The Limitations of the Left Turn

THE FIRST indications that the left turn was not as deeply rooted as it might appear lay in the impressionistic and eclectic nature of many of the new ideas. The party that prided itself on a new-found independence and critical awareness was, in reality, all too often simply following in the wake of every trend in the world around it. Having broken with Stalinism, it was seeking its place in the social mainstream, and for a time society was moving to the left. The danger, however, was that once society began to shift back to the right, the party would do likewise.

And even in the short term there were obvious weaknesses. The party was prey to fads of every description. If Germaine Greer was a revolutionary one year, the centre of the revolution had shifted to Nimbin by the next year. And when Jerry Rubin of the American Yippies published a book whose (admittedly amusing) voluntarist nonsense was summed up in the title Do It!, Tribune published a rave review, prompting one contributor to the letters page to retort: "Boy, I can hardly wait, when does Hugh Heffner take over as editor?" [14] There was even a toleration of the anti-working class prejudices of the new left, as when Tribune opened its pages to a report on the Nimbin counterculture by a young man who wrote:

A revolution is taking place but Communists and most Leftwing working class bogged down in their booze-oriented suburban life are unaware and not in touch with it. [15]

No wonder working class cadres were lost to the CPA! But far more serious than such episodic lapses was the fact that the talk of revolution concealed an underlying method which remained within a framework of reformism and class collaboration.

This can even be demonstrated in that apparently radical area: workers' control. Here too there was a faddishness the party simply ignored the serious weaknesses in the work-in tactic, for example, in its enthusiasm at seeing workers try new methods. The work-in at Harco, during which the employees worked for nothing in defiance of the sack, was hailed as a milestone. The fact that the objectives of the work-in were not achieved, and that only 9 of the 17 participants felt the action was a success, was played down. [16]

But the deeper problem was analytical. For Marxists there are two quite central problems in an analysis of the capitalist system, and hence to any strategy for overthrowing or transforming it. One is the mode of production: the systematic manner in which people interact with each and with the means of production to produce wealth. The other is the state: the apparatus of both physical and (less directly) social and ideological repression which defends that mode of production. The fact that workers are located at the heart of the productive process is rather central to their role in socialist transformation. What distinguishes workers' control struggles from ordinary trade unionism is precisely that they point to a reorganisation of the mode of production. By contrast ordinary trade unionism typically concentrates on the battle over the terms under which workers will participate in the existing system (and especially on the price of labour power, that is, on an issue concerning more the realm of exchange than production itself).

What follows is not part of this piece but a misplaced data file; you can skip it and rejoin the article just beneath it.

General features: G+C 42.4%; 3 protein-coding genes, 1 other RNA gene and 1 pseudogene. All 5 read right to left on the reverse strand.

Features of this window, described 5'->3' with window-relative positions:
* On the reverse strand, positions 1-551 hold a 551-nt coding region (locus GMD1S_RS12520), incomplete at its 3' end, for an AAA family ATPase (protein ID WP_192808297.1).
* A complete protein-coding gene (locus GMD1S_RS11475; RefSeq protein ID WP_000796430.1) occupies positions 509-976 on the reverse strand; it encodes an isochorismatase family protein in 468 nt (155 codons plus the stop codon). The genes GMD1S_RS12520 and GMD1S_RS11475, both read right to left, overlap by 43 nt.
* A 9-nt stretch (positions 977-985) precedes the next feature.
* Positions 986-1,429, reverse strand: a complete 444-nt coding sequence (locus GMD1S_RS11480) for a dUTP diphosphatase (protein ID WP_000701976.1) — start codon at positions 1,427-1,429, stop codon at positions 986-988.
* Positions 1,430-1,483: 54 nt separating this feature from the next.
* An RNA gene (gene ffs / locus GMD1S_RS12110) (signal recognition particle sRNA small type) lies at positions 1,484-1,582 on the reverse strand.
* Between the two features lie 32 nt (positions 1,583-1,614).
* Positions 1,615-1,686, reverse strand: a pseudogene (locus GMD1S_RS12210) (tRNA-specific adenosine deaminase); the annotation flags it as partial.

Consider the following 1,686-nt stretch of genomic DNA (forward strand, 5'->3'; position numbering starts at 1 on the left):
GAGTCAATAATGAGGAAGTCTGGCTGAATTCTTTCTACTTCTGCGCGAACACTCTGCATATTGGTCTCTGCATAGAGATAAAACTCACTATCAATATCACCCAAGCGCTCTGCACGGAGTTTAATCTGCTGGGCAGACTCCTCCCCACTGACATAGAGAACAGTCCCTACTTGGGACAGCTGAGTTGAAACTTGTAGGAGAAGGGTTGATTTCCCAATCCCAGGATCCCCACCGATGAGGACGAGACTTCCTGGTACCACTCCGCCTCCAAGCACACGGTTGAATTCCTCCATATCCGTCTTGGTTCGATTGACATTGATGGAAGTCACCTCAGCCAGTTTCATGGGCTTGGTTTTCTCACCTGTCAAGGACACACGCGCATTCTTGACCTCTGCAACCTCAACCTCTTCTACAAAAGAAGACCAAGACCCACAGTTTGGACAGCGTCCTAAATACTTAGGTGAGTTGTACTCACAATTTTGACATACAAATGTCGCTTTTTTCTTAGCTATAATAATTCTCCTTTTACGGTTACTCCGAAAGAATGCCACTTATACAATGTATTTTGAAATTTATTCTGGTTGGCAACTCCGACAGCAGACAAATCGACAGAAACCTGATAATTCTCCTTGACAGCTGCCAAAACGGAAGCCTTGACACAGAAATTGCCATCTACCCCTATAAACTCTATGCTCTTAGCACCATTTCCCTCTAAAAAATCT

Given that capitalists will resist attempts to transform the mode of production, and will presumably make use of their repressive institutions, quite obviously workers' control struggles must ultimately raise the question of the state. How shall we confront it by attempting to smash it as Lenin believed, or by some more gradual kind of subversion?

The CPA conception of workers' control consistently fudged both of these questions, as becomes quite clear in a major article written by Denis Freney just before the 1973 Workers' Control Conference at Newcastle. He begins by blurring the qualitative distinction between workers' control and traditional trade unionism, presenting the former merely as an extension of the latter:

Workers' control, in general terms, is something as old as the labour movement itself. The right to strike and to form unions are forms of workers' control, limiting the bosses' power. [17]

What then is new about it? According to Freney, the new feature is that it can be extended beyond the workplace and people's

ability to manage their own working and, indeed, whole life without bosses or bureaucrats. . . Workers' control and self-management in both France and Czechoslovakia were the major part of the movement. . .for the general social self-management of all aspects of economic, social, political and cultural life ... [18]

What is conspicuously avoided is any consideration of the distinctive quality of workers' control as an intervention in the productive process itself. On the one hand Freney blurs the distinction between workers' control and conventional trade unionism; on the other he merges workers' control into a rather vague and romanticised conception of social liberation in general. From here it is not far to divorcing workers' control from the workplace altogether. Freney begins by defining "Green Bans" as workers' control, which is perhaps still legitimate, but then slips over rapidly to including any and all political action involving unions or workers: